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I am using xml.dom.minidom for parsing some XML from a string. I need to handle an error case when the supplied XML is malformed. What error do I catch?

In other words, what should replace BadXml below?

    from xml.dom import minidom
    in_xml = minidom.parseString(some_string)
except BadXml:
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up vote 1 down vote accepted

Ultimately the only answer is that you must catch Exception. minidom does not implement DOMException, and while it does use some general exceptions from xml.dom, it also freely uses TypeError and other standard python exceptions whose only single common base is Exception itself.

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Okay. :( Thanks for the information. – missingfaktor Oct 8 '12 at 11:20
@missingfaktor: Realistically if you need something more specific, then minidom isn't for you - this is part of the "super-lightweight" leanness of minidom. If you need features that doesn't provide you might want to look at lxml, ElementTree, or any of the other DOM providers available. – Nick Bastin Oct 8 '12 at 11:22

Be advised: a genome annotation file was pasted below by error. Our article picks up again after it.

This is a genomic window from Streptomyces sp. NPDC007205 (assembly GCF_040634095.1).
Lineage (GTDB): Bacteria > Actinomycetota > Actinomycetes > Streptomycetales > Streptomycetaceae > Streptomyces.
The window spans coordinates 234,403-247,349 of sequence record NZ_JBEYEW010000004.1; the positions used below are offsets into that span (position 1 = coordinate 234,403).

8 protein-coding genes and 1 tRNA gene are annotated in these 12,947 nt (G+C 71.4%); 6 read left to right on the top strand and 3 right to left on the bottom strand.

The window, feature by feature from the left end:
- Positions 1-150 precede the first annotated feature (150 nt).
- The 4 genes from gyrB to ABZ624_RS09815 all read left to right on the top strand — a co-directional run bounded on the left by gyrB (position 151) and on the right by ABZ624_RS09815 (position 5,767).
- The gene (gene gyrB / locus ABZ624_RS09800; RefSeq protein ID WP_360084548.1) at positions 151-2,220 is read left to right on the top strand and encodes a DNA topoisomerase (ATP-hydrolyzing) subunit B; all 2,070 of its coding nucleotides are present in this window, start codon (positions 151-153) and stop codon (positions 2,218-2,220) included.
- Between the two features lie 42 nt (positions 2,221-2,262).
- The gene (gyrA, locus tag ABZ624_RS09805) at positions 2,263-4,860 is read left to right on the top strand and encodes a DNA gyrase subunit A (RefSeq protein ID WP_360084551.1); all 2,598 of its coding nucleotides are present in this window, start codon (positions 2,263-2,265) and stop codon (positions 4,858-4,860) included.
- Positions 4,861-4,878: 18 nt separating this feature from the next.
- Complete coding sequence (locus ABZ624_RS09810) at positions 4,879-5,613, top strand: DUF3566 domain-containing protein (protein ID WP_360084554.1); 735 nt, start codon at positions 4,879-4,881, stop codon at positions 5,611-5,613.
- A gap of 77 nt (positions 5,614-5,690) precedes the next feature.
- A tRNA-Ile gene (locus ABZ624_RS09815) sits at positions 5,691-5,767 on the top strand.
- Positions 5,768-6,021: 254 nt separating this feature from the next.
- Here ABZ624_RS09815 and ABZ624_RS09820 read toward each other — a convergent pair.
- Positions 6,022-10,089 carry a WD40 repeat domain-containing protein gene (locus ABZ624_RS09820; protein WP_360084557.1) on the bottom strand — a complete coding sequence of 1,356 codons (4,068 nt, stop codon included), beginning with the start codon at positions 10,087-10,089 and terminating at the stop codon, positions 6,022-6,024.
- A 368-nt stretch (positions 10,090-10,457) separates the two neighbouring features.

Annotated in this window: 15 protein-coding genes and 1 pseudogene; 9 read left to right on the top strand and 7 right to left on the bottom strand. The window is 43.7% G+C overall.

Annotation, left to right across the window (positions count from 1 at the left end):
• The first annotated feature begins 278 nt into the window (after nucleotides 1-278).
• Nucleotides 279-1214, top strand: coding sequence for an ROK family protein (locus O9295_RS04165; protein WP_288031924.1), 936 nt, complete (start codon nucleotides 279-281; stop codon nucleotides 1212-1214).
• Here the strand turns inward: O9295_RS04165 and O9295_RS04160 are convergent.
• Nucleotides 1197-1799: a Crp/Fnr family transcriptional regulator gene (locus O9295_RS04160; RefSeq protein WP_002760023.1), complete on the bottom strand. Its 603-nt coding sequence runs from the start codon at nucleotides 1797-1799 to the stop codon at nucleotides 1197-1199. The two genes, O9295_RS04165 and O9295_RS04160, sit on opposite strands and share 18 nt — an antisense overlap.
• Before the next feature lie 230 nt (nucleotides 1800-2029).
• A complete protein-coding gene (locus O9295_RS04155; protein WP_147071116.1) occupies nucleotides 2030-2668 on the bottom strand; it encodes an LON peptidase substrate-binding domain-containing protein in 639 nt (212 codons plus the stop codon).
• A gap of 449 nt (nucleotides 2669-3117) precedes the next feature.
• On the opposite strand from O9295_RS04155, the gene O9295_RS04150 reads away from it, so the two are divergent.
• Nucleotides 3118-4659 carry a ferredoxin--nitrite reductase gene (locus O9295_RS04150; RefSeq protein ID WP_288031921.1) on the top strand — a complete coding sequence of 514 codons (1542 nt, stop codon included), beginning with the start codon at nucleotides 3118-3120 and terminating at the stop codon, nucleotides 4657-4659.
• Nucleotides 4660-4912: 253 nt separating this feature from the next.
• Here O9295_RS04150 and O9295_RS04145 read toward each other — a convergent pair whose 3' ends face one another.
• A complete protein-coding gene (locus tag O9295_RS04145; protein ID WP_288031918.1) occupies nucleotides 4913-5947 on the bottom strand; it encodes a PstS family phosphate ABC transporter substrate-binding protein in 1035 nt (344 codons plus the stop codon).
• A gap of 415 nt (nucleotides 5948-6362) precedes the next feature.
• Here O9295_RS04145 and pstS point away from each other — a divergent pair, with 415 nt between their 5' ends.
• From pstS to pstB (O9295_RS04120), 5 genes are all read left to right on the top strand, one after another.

Okay. I will stick to minidom for the time being, and switch if I feel the need. I am accepting your post as answer. Thank you. – missingfaktor Oct 8 '12 at 11:26

I think this is what you want:

from xml.parsers.expat import ExpatError

    from xml.dom import minidom
    in_xml = minidom.parseString(some_string)
except ExpatError:
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I tried a malformed string and that is what it raised. But does it always raise that same exception? What does the choice of parser depend upon? – missingfaktor Oct 8 '12 at 11:19
minidom raises many exceptions directly which do not inherit from ExpatError (and indeed there's no guarantee that the default parser will continue to be expatbuilder in a given version of python) – Nick Bastin Oct 8 '12 at 11:20
minidom does raise other exceptions, but in the case of malformed XML (and the current use of expat) I think it always raises ExpatError as it's a parse error. I need to dig into source to confirm that. – John Keyes Oct 8 '12 at 11:33

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